Date of Award

Fall 2013

Document Type

Dissertation

Degree Name

Doctor of Philosophy in Industrial Engineering - (Ph.D.)

Department

Mechanical and Industrial Engineering

First Advisor

Sanchoy K. Das

Second Advisor

Reggie J. Caudill

Third Advisor

Golgen Bengu

Fourth Advisor

Wenbo Cai

Fifth Advisor

Cheickna Sylla

Abstract

Ambulatory surgery is a procedure that does not require an overnight hospital stay and is cost effective and efficient. The goal of this research is to develop an ASF operational model which allows management to make key decisions. This research develops and utilizes the simulation software ARENA based model to accommodate: (a) Time related uncertainties – Three system uncertainties characterize the problem (ii) Surgery time variance (ii) Physician arrival delay and (iii) Patient arrival delay; (b) Resource Capture Complexities – Patient flows vary significantly and capture/utilize both staffing and/or physical resources at different points and varying levels; and (c) Processing Time Differences – Patient care activities and surgical operation times vary by type and have a high level of variance between patient acuity within the same surgery type. A multi-dimensional ASF non-clinical performance objective is formulated and includes: (i) Fixed Labor Costs – regular time staffing costs for two nurse groups and medical/tech assistants, (i i) Overtime Labor Costs – staffing costs beyond the regular schedule, (i i i) Patient Delay Penalty – Imputed costs of waiting time experienced patients, and (iv) Physician Delay Penalty – Imputed costs of physicians having to delay surgical procedures due to ASF causes (limited staffing, patient delays, blocked OR, etc.).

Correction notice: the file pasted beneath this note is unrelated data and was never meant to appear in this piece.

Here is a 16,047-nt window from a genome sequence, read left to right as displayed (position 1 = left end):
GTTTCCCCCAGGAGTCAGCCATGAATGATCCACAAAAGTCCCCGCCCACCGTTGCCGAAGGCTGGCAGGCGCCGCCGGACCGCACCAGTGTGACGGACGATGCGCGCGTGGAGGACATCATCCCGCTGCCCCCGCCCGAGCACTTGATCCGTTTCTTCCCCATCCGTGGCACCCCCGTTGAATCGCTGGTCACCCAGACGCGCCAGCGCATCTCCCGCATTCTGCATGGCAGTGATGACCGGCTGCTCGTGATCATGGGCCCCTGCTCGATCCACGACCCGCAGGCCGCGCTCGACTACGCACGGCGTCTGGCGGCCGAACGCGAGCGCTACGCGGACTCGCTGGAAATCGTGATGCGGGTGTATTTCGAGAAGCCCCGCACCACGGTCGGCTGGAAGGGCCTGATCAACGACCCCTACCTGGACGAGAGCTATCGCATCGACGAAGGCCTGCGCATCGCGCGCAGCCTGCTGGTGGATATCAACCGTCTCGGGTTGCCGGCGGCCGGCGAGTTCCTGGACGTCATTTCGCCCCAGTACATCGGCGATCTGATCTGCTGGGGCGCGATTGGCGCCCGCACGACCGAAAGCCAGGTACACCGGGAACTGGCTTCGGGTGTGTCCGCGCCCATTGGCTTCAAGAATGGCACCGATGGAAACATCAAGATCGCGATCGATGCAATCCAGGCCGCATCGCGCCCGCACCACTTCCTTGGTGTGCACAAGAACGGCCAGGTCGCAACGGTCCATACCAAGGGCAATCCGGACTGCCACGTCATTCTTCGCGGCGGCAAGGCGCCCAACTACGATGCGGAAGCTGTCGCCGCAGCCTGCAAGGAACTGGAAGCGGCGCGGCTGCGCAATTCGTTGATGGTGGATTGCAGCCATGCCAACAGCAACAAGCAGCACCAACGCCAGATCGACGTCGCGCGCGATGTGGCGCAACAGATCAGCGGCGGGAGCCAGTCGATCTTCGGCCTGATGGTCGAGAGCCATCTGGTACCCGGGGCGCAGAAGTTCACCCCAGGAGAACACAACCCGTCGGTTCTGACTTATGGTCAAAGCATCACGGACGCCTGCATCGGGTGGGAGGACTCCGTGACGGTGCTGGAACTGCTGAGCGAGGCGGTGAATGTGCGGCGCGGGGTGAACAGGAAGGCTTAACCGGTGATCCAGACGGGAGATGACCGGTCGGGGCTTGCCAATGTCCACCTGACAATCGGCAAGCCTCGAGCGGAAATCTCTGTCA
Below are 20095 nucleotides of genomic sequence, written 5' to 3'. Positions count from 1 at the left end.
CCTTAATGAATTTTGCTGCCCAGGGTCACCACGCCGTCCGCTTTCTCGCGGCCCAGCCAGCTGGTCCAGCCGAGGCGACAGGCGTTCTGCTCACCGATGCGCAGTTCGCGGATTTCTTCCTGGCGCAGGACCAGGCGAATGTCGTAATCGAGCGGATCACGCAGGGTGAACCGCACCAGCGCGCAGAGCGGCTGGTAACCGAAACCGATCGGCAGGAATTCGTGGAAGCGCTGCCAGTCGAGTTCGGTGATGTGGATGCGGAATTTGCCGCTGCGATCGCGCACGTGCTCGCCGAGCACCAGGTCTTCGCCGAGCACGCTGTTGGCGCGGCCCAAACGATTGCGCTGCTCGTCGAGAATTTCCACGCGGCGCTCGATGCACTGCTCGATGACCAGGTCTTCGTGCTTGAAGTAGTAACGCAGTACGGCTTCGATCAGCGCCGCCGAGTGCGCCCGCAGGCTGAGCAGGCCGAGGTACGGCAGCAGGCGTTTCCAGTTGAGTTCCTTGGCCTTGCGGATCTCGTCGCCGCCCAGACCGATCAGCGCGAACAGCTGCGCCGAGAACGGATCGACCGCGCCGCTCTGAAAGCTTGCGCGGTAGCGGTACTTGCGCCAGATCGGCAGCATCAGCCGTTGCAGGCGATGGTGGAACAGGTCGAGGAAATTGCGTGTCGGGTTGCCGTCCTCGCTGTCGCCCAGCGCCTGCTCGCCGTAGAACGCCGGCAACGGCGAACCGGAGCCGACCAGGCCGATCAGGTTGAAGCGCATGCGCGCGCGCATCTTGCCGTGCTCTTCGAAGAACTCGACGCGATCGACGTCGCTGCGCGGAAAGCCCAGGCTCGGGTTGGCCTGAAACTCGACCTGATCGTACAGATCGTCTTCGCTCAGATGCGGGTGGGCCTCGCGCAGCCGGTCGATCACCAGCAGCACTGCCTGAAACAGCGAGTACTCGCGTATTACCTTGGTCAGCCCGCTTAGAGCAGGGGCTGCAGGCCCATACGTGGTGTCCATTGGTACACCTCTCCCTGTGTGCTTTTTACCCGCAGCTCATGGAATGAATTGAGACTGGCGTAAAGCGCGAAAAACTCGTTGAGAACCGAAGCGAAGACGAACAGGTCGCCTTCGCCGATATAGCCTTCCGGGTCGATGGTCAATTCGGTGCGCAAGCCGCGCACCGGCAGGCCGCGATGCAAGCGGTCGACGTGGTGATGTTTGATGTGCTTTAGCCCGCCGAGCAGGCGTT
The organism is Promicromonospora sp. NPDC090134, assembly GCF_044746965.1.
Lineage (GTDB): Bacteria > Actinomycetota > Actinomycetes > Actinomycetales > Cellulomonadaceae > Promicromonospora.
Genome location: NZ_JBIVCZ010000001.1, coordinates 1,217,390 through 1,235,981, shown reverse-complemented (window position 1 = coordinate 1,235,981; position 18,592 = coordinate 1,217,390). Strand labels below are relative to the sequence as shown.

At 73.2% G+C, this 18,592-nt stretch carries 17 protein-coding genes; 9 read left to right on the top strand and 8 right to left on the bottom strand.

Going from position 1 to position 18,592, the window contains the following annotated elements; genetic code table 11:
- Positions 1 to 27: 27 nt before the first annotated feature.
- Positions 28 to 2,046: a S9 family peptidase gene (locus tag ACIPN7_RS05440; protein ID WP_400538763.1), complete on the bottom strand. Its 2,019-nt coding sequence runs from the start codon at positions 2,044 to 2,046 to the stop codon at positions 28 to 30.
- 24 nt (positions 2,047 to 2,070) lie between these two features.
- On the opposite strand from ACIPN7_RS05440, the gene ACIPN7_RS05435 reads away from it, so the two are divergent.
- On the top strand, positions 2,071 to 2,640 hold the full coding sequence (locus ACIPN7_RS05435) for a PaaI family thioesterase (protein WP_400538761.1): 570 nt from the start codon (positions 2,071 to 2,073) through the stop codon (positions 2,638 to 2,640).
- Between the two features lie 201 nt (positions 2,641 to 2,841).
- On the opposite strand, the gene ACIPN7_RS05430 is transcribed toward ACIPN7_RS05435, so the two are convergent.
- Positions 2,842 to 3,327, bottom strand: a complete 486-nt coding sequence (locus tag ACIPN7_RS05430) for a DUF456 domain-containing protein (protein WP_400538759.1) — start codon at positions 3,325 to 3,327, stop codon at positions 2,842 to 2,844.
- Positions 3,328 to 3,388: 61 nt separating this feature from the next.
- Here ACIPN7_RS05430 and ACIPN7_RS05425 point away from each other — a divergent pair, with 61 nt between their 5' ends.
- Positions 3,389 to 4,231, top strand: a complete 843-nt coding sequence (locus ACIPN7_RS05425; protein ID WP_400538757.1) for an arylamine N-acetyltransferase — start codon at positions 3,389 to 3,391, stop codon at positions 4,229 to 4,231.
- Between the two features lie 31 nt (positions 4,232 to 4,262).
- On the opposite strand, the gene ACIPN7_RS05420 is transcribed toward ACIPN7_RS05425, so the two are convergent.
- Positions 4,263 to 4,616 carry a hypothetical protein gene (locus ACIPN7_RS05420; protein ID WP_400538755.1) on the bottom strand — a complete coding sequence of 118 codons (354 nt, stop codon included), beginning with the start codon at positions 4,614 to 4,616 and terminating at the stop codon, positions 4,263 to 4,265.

Three ASF decision problems are studied: (i) Optimize Staffing Resources Levels - Variations in staffing levels though are inversely related to patient waiting times and physician delays. The decision variable is the number of staff for three resource groups, for a given physician assignment and surgery profile. The results show that the decision space is convex, but decision robustness varies by problem type. For the problems studied the optimal levels provided 9% to 28% improvements relative to the baseline staffing level. The convergence rate is highest for less than optimal levels of Nurse-A. The problem is thus amenable to a gradient based search. (ii) Physician Block Assignment - The decision variables are the block assignments and the patient arrivals by type in each block. Five block assignment heuristics are developed and evaluated. Heuristic #4 which utilizes robust activity estimates (75% likelihood) and generates an asymmetrical resource utilization schedule, is found to be statistically better or equivalent to all other heuristics for 9 out of the 10 problems and (iii) Patient Arrival Schedule – Three decision variables in the patient arrival control (a) Arrival time of first patient in a block (b) The distribution and sequence of patients for each surgery type within the assigned windows and (c) The inter arrival time between patients, which could be constant or varying. Seven scheduling heuristics were developed and tested. Two heuristics one based on Palmers Rule and the other based on the SPT (Shortest Processing Time) Rule gave very strong results.

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